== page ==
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How To Make Simple Toilet Repairs

Comedian Jerry Seinfeld once said that the most helpless feeling in the world is flushing a toilet and watching the water go up instead of down. He's probably right. And though it might be funny to hear Jerry talk about it, a faulty toilet is no joke. Some toilet repairs may require professional help, but there are many simple repairs that even a novice do-it-yourselfer can easily handle.

toilet Parts of a Toilet
How A Toilet Works
The Toilet Handle Sticks or Is Loose
The Toilet Won't Flush At All
The Toilet Won't Flush Completely
The Toilet Is Clogged or Overflows
The Toilet Won't Stop Running
There's Water on the Floor Around the Toilet
I Hear Splashing Water in the Tank
My Toilet is Noisy

Parts of a Toilet

If you're going to make simple toilet repairs, you'll need to know the parts of the toilet.

toilet parts Here are words you need to know:

Ballcock— Water supply valve
Float ball— The ball that rides on the surface of the water in the tank. When the tank is full, the float ball shuts off the ballcock.
Flush valve— Connection that consists of the flapper and the flush valve seat.
Flush valve seat— Brass or plastic sealant ring located at the bottom of the tank.
Lift arm— Thin metal rod inside the tank that connects to the flush handle and raises the flapper valve.
Main drain— The slanting pipe in the basement or crawl space that carries wastes to a sewer or septic tank; also called building drain.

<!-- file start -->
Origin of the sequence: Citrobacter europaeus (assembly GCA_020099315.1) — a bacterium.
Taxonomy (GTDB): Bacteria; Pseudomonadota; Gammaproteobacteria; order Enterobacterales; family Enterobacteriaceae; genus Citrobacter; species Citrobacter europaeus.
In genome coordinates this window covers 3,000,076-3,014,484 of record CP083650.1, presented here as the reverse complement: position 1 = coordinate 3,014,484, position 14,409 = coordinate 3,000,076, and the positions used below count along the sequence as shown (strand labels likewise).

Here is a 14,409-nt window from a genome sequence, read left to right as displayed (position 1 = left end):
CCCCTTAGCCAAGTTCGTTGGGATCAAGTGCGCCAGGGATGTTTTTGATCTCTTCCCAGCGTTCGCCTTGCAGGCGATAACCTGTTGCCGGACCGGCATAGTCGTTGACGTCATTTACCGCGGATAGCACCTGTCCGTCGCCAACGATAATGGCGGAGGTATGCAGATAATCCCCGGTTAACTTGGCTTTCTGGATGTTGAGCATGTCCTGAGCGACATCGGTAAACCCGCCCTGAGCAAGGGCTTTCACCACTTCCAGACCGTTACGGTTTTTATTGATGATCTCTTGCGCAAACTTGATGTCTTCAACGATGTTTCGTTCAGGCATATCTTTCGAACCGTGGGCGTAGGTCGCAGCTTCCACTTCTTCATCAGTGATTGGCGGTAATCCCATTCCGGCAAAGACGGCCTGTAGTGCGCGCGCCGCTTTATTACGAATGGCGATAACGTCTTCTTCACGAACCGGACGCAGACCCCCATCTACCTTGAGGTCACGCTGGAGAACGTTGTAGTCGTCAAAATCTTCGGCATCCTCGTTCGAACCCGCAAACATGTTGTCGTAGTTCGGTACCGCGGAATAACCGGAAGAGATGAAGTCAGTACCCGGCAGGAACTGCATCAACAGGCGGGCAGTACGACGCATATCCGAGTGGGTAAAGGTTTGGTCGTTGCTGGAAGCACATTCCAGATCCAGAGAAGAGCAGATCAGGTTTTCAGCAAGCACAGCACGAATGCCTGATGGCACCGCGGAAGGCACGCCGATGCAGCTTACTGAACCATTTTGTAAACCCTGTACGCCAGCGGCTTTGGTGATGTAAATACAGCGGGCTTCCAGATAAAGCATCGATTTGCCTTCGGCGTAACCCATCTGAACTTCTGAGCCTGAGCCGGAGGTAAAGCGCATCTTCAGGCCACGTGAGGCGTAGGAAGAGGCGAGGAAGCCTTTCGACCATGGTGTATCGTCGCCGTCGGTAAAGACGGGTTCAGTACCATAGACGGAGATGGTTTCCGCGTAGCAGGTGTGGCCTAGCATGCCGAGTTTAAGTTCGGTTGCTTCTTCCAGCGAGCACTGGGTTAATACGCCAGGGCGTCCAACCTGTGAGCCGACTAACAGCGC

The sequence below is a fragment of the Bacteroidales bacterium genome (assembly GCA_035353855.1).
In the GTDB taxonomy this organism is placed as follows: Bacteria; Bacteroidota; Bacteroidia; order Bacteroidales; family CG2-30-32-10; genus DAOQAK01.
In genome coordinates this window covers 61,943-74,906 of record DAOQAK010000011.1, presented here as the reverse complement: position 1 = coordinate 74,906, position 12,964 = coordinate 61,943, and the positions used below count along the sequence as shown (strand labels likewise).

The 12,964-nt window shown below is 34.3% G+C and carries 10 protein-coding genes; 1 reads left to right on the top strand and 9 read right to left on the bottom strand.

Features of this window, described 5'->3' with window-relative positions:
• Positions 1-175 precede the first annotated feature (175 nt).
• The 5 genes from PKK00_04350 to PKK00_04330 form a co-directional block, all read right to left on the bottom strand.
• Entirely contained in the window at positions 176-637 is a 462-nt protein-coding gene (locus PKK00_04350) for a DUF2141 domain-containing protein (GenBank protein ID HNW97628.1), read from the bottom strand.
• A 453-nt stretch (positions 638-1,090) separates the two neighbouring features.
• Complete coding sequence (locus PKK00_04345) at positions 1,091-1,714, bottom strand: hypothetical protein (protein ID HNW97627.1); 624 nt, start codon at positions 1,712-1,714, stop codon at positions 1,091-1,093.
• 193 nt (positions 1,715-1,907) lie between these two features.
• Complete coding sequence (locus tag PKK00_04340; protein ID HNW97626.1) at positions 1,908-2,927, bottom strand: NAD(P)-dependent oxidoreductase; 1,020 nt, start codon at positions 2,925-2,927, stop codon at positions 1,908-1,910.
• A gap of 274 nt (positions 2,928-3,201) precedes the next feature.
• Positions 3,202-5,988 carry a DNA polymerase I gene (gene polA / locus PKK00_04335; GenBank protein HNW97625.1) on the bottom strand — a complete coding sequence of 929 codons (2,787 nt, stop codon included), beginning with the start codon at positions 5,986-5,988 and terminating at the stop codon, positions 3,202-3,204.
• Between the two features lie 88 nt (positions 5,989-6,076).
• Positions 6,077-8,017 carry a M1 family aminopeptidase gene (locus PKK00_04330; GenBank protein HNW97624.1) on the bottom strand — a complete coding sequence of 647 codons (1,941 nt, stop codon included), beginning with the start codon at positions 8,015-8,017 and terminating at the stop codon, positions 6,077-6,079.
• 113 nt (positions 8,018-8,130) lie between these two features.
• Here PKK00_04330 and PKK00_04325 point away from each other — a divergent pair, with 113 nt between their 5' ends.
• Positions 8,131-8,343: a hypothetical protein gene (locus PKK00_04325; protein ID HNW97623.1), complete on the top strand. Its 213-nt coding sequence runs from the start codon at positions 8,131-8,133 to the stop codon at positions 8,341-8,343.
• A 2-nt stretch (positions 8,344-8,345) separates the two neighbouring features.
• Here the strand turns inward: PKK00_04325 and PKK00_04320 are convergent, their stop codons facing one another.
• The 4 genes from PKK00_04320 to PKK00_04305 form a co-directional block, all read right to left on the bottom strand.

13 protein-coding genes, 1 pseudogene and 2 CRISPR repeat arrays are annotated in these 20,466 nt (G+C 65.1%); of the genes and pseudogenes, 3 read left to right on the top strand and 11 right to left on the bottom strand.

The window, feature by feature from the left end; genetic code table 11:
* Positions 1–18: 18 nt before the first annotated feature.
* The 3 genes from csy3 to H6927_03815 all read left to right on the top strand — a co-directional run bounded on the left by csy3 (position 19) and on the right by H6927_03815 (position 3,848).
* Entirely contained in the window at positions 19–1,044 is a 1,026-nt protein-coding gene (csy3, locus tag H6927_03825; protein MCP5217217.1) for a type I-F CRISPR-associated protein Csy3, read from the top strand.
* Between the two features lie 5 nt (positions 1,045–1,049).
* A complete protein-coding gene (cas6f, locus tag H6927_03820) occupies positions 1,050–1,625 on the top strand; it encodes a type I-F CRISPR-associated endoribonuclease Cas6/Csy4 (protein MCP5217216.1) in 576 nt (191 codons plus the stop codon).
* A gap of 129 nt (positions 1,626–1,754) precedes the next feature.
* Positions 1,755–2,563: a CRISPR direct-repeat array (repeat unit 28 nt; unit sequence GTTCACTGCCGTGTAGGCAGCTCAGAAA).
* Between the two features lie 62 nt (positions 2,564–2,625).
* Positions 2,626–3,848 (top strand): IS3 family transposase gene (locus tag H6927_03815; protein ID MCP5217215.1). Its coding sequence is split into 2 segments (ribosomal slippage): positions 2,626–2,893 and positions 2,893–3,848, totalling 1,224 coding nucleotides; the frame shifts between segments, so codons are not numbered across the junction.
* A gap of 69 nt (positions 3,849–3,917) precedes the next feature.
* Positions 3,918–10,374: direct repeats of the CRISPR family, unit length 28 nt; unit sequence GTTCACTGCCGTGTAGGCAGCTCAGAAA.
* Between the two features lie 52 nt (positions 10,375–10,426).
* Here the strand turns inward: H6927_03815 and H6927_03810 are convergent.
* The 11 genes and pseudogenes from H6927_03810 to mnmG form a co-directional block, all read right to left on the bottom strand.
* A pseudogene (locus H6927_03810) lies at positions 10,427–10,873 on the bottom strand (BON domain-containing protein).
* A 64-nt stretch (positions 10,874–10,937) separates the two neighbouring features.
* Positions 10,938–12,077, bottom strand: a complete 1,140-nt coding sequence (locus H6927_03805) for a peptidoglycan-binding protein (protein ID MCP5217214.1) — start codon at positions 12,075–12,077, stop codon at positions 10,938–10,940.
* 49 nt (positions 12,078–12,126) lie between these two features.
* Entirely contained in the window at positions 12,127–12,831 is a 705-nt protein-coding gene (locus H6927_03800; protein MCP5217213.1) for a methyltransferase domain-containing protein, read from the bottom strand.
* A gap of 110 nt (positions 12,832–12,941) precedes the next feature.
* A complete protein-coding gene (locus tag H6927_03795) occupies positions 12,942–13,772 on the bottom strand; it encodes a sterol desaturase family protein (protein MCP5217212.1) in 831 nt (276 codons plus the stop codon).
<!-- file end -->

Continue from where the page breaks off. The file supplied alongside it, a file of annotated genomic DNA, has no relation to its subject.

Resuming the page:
Main water valve— Located on the wall near the floor, this is a knob you twist to turn the water supply on and off.
Overflow pipe— Long, hollow tube, fastened to the bottom of the tank.
Flapper (also called stopper, tank-ball, seal or disk)— Rubbery plug attached to the lift chain.
Tank— Large, oblong ceramic container that's located behind the toilet bowl.
Trap— Where waste water goes as it leaves the toilet bowl.

How A Toilet Works

To better understand how your toilet works, take the lid off your tank and flush it a few times. Here's what you'll see.

  • When you push the handle, the chain lifts the flapper valve (also called the stopper or tank ball).
  • Water in the tank flows through the flush valve opening into the toilet bowl.
  • The water from the tank forces waste water in the toilet bowl through the trap and into the main drain.
  • Once the tank is empty, the flapper valve seals the tank and the ballcock refills it
  • When the tank is full, the float ball shuts off the ballcock.

The Toilet Handles Sticks or Is Loose

Remove the tank cover and clean the mounting nut (located on the inside behind the handle) so the handle will operate smoothly.

If there is a buildup of lime around the mounting nut, clean it with a brush dipped in vinegar.

Check the chain that connects the lift arm to the flapper valve. There should be about half an inch of slack in the chain. You can adjust the slack by hooking the chain in a different hole in the handle or by removing links with needlenose pliers. If the chain is broken, it must be replaced.

The Toilet Won't Flush At All

Check the handle, lift arm, chain, flapper valve and the connections between each one of the parts to make sure all are functioning. The handle may be too loose or tight; the lift arm may be bent or broken; the connection between the lift arm and lift chain may be broken or out of adjustment so it doesn't raise the flapper valve far enough.